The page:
03/06/2020 by Bill Allen and Stephen Cheung

Commentary: How the business community can protect the health of employees and enterprises


(Photo: tobbo/Pixabay)

Editor’s Note: The Los Angeles County Economic Development Corporation (LAEDC) is a member of the California Stewardship Network. CA Fwd is featuring regional voices from the Network to highlight issues important to members.

On March 4 the City and County of Los Angeles, along with the State of California, declared a local public health emergency in an effort to access state and federal funding to strengthen local efforts to prevent the spread of the Coronavirus Disease 2019 (COVID-19) and protect public health. Our government leaders and public health agencies are doing their part but have challenged those of us in the private sector to do our part as well to protect public health given the evolving and likely continued spread of the virus across our communities.

The Los Angeles County Economic Development Corporation and the World Trade Center Los Angeles are engaged in conversations with many domestic and international employers in the region who are already feeling the effects of the spread of COVID-19 on their businesses as we seek to better understand and help them mitigate the impact on their enterprises.

Los Angeles is a world city, especially reliant on international trade and tourism. The ports of Los Angeles and Long Beach import nearly 40% of all the waterborne containerized cargo entering the nation each year and LAX is the number one origin and destination airport in the world, playing a pivotal role in bringing us a record 50 million visitors this past year. 

Trade and tourism each employ hundreds of thousands of people in our regional economy and activity is declining rapidly in both sectors due to the shutdown of factories in China and the restrictions on travel from China, South Korea, Italy and other leading sources of visitors to our region.

Other leading employment sectors in our region are also being impacted such as manufacturing which slows when component parts in its supply chain are unable to get here for final assembly or the retail sector which suffers when the products it needs to stock its shelves are also delayed in arrival.

It is therefore important for business owners and the trade associations, chambers of commerce and economic development organizations which support them to take steps to both protect the health of their employees and their enterprises themselves. 

The Centers for Disease Control and Prevention (CDC) have released “Interim Guidance for Businesses and Employers to Plan and Respond to COVID-19”. The guidance is designed to help prevent workplace exposures in non-healthcare settings, prevent stigma and discrimination in the workplace, and to help ensure continuity of operations for businesses in our communities. Specific suggestions include: employers actively encouraging sick employees to stay home in order to protect their fellow employees and other members of the public they might otherwise come in contact with during their illness; emphasizing appropriate respiratory etiquette and good hand hygiene by all employees; establishing policies and practices to increase the physical distance among employees and between employees and members of the public if public health officials call for social distancing to reduce the spread of the virus; performing frequent environmental cleaning of the workplace; and restricting travel to areas with known outbreaks.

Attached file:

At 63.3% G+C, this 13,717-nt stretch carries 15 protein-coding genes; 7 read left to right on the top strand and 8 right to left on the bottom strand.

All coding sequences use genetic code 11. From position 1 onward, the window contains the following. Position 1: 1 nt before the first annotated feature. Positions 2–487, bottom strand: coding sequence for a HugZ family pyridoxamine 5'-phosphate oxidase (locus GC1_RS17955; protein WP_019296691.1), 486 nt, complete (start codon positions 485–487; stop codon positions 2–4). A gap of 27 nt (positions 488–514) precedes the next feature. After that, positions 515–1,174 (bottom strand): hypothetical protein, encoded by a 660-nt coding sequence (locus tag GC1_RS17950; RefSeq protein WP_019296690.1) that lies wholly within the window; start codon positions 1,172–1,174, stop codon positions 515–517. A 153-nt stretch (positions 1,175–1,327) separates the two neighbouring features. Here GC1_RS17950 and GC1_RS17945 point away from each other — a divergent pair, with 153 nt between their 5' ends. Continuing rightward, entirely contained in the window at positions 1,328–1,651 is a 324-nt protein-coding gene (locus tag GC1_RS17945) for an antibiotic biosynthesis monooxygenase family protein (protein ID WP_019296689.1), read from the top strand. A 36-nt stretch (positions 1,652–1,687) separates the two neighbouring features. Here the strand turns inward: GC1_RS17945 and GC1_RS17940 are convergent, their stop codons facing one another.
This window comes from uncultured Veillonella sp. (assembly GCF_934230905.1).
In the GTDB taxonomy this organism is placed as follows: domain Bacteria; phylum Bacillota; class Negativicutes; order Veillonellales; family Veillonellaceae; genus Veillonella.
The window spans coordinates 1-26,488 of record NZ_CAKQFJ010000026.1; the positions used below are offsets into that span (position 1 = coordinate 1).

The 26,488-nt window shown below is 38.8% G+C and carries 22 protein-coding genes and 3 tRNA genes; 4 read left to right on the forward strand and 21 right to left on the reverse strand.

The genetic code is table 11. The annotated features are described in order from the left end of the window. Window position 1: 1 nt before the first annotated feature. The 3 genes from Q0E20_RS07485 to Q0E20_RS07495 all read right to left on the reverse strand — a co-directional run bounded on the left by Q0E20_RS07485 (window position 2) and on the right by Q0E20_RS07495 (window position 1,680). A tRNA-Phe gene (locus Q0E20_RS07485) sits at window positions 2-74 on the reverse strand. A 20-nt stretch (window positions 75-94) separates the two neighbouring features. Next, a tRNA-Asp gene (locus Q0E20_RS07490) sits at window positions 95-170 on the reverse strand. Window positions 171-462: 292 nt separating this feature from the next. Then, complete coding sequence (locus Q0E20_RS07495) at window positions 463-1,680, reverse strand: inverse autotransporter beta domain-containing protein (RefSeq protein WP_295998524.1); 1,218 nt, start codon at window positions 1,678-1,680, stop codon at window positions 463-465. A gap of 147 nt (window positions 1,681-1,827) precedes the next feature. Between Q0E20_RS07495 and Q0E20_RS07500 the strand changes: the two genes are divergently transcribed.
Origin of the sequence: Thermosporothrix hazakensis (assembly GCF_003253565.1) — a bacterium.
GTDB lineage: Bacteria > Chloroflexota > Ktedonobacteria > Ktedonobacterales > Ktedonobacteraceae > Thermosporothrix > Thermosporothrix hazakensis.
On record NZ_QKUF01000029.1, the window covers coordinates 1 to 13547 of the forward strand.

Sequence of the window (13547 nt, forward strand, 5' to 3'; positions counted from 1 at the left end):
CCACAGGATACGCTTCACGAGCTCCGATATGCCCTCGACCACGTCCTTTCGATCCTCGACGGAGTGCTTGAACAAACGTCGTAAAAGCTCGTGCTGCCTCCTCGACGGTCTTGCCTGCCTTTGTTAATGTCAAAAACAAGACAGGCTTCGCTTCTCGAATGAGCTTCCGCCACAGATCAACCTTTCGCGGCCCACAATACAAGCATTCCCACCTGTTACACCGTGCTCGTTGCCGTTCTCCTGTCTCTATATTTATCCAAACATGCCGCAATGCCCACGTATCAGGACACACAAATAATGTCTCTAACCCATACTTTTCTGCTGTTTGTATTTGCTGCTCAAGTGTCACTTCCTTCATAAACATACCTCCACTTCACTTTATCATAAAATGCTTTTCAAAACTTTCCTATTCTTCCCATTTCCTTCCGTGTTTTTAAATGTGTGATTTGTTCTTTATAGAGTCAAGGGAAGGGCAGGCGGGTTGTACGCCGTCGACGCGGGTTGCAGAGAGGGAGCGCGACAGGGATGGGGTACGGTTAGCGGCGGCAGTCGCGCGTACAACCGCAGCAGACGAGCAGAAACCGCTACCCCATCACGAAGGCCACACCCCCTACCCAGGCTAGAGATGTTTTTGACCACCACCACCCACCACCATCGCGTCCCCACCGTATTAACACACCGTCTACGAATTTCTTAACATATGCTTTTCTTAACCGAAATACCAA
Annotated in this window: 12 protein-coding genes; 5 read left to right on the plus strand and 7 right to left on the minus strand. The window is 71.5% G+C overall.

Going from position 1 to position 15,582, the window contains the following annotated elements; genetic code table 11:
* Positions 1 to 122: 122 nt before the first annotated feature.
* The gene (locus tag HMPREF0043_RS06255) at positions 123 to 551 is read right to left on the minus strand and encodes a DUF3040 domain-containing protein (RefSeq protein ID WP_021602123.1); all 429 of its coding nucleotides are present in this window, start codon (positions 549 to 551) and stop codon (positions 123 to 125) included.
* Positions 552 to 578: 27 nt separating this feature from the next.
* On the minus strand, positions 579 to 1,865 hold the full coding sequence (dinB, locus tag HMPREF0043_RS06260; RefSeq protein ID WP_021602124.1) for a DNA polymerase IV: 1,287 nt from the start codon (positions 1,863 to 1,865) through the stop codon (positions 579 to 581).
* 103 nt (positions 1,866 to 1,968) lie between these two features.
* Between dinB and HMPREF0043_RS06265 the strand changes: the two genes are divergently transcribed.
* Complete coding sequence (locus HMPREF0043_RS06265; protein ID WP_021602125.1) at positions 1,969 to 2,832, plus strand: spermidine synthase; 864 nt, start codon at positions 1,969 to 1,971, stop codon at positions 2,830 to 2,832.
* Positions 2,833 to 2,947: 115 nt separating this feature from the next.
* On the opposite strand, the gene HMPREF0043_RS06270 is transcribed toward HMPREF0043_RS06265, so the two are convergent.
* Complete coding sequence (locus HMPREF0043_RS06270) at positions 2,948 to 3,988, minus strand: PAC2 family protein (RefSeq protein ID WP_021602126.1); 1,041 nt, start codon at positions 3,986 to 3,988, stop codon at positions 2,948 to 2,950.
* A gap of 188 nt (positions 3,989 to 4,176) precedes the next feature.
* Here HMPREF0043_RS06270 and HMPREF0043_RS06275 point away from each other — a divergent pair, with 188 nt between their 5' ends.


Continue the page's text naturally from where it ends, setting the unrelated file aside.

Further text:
In addition the LAEDC has abstracted from our own business continuity and resilience guide (originally developed to help businesses prepare for and respond to major earthquakes or wildfires in the area) a series of recommendations to help businesses continue to operate should any of their employees become ill, or their supply chains become disrupted, or their working capital become threatened by a reduction in consumer demand or a delay in their ability to fulfill product or service orders due to supply chain disruptions.

Recommended action steps include: utilizing cloud-based email, voicemail, document sharing and other IT systems and apps to allow work from remote locations including employees telecommuting from home; Cross training staff on essential functions to ensure business continuity while any key employees may be unavailable; using video conferencing software or phone bridges to do virtual meetings rather than in-person group meetings or travel to meetings or conferences; diversifying supply chains to become less dependent on individual suppliers from territories that may be at greater risk of impacts from COVID-19; and securing capital to protect the business from reduction in revenues due to supply chain disruptions or reductions in consumer demand. 

Numerous other strategies and supports are available for affected employers through the business assistance team at the LAEDC and World Trade Center Los Angeles.

The LAEDC and WTCLA believe that well developed and executed plans for protecting employees, members of the public and the enterprises which employ us all can go a long way to helping reduce the fear of the virus as well as the spread of the virus itself.

Bill Allen is the CEO of LAEDC and Stephen Cheung is President of World Trade Center LA.

Categories: California Stewardship Network

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